Ocean: Find a go-to scorer or learn how to operate without one
There is a lot of turnover with this year’s Ocean team, with former assistant Ryan Pringle taking over as head coach and both Jack and Corey Miller gone – Jack to graduation and Corey to transfer. The rotation will have to replace five players from last year, including four of the top five scorers, while playing in the Shore’s most loaded pod (Manasquan, Ranney, Wall, Neptune, St. Rose). Even if any of returnees Evan Peters, Jack Savare and Matt Shaw become all-around scorers, the Spartans need all hands on deck to hang with this kind of competition.
Ranney: Return to glory
When Scottie Lewis and Bryan Antoine rode off into the sunset after leading Ranney to the Tournament of Champions title, there was reasonable doubt whether Ranney would reload enough to become one of the Shore’s best teams. While last year was Ranney’s worst in head coach Tahj Holden’s first five years, it was a promising one for a team that did not rely on any seniors and comes back even stronger this year. There is a large gap to close in order to beat Manasquan, but Ranney has everyone back and is set to add sophomore point guard and Gill St. Bernard transfer Isaac Hester to boot.
Raritan: Don’t let age hold you back
The Rockets graduated a handful of key seniors from a team that was otherwise comprised of a lot of sophomore and freshman depth. That means this year’s team projects to have a lot of juniors and sophomores stepping into bigger roles, and while that means a lot of younger players being asked to do things they haven’t done, it also means a potentially deep rotation. Just about every other team in Raritan’s pod (Holmdel, Matawan, Colts Neck, Middletown North and St. John Vianney) is in a similar situation, so there is opportunity there.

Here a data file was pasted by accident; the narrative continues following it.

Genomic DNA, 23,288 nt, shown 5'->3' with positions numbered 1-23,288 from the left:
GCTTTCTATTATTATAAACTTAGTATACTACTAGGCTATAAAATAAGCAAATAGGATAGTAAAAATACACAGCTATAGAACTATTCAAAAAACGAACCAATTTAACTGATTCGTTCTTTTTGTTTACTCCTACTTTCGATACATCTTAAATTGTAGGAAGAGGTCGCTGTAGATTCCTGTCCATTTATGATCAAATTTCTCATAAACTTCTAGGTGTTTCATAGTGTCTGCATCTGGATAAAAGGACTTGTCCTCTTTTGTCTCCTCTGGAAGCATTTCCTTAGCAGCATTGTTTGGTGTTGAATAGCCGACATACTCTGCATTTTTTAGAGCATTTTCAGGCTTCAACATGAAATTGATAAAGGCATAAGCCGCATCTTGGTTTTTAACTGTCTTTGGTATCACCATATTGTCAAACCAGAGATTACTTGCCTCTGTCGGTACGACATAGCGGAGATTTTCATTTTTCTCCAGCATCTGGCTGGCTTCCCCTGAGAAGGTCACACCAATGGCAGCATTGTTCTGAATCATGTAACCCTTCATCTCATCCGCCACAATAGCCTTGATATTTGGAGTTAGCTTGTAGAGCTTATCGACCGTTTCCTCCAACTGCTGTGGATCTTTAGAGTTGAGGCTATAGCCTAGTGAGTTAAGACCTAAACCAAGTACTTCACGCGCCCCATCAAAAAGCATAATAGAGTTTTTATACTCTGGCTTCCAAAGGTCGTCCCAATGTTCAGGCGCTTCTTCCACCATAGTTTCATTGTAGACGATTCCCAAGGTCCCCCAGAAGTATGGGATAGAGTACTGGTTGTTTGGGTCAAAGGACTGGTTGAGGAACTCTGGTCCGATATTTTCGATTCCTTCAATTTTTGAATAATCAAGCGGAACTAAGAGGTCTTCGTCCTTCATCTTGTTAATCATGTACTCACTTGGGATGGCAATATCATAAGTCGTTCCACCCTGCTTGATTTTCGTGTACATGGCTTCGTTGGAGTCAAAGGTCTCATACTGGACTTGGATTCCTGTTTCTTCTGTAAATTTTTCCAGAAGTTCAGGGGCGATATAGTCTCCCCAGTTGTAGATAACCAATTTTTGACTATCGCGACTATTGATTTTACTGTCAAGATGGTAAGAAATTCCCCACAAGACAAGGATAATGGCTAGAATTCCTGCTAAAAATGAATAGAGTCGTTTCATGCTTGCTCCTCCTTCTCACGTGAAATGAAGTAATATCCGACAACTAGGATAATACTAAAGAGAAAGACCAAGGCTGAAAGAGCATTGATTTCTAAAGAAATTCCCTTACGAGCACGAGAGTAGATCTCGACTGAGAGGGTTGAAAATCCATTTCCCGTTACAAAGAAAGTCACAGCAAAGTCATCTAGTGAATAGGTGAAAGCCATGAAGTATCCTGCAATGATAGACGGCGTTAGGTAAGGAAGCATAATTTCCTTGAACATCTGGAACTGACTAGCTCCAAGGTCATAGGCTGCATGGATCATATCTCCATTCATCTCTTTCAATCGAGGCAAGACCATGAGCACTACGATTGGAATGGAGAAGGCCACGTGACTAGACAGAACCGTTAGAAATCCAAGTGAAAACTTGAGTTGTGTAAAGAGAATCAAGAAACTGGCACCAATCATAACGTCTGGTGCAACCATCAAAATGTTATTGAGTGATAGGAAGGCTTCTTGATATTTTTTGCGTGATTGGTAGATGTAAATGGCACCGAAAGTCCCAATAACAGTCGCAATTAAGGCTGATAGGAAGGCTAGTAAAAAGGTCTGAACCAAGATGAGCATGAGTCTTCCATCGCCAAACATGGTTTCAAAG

Red Bank: Be the toughest team in a tough field
Playing in a pod that includes Rumson, Red Bank Catholic and Long Branch – all teams that have been historically physical and roster a bunch of football players – is going to require a team to be willing to battle in order to compete. This year, Red Bank should have that element about it as well and with RBC and Rumson both graduating some bruisers and Long Branch trying to find itself, there is a lane for the Bucs – with football standouts Nick Ferrogine and Owen Laughlin leading the effort alongside promising junior scorer Patrick Murray – to become the division’s toughest team.
Red Bank Catholic: Make the youth movement a winning movement
Ranney, CBA and Mater Dei Prep have been the decorated non-public programs of the Shore Conference over the five-to-10 years but none of those three were the only non-public team to reach the Shore Conference Tournament semifinals. That would be Red Bank Catholic and the Caseys got there with just one senior in the starting lineup at the end of the year. With a core of juniors returning and a promising group of freshmen coming in to help fill some gaps in the roster, RBC has a chance to lay the groundwork for a big run over the next four years.
Rumson-Fair Haven: Learn from the reload
Rumson had more questions surrounding its 2019-20 roster than it had to answer I any of the previous eight years or so and coach Chris Champeau’s approach in the early going was to just play anybody and everybody. The Bulldogs substituted in shifts and played 12 or 13 players every night for the first part of the season but did start to settle on a more conventional, albeit deep, rotation. Graduation opened up some spots to fill, but with a returning group led by proven scoring guard Geoff Schroeder, Rumson is likely to have gained a lot from last year’s 17-win retool.